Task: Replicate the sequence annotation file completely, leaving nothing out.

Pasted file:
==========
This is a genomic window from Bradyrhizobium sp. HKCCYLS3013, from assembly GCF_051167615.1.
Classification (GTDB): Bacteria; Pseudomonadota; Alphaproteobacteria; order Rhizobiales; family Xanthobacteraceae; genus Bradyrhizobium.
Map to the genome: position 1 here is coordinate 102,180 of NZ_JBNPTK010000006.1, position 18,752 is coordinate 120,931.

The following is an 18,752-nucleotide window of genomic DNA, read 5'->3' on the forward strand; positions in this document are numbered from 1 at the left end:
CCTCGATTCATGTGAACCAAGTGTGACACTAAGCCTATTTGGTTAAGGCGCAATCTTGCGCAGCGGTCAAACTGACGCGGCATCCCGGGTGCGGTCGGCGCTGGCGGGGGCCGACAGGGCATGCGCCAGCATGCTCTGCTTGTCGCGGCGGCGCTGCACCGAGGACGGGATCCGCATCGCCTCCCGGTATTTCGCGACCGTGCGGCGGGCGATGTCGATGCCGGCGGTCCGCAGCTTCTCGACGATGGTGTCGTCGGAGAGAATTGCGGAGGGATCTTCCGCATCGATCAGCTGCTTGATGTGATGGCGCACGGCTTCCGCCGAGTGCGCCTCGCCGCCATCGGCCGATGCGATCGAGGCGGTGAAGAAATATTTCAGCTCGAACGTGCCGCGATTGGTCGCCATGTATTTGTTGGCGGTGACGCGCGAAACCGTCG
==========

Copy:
This is a genomic window from Bradyrhizobium sp. HKCCYLS3013, from assembly GCF_051167615.1.
Classification (GTDB): Bacteria; Pseudomonadota; Alphaproteobacteria; order Rhizobiales; family Xanthobacteraceae; genus Bradyrhizobium.
Map to the genome: position 1 here is coordinate 102,180 of NZ_JBNPTK010000006.1, position 18,752 is coordinate 120,931.

The following is an 18,752-nucleotide window of genomic DNA, read 5'->3' on the forward strand; positions in this document are numbered from 1 at the left end:
CCTCGATTCATGTGAACCAAGTGTGACACTAAGCCTATTTGGTTAAGGCGCAATCTTGCGCAGCGGTCAAACTGACGCGGCATCCCGGGTGCGGTCGGCGCTGGCGGGGGCCGACAGGGCATGCGCCAGCATGCTCTGCTTGTCGCGGCGGCGCTGCACCGAGGACGGGATCCGCATCGCCTCCCGGTATTTCGCGACCGTGCGGCGGGCGATGTCGATGCCGGCGGTCCGCAGCTTCTCGACGATGGTGTCGTCGGAGAGAATTGCGGAGGGATCTTCCGCATCGATCAGCTGCTTGATGTGATGGCGCACGGCTTCCGCCGAGTGCGCCTCGCCGCCATCGGCCGATGCGATCGAGGCGGTGAAGAAATATTTCAGCTCGAACGTGCCGCGATTGGTCGCCATGTATTTGTTGGCGGTGACGCGCGAAACCGTCG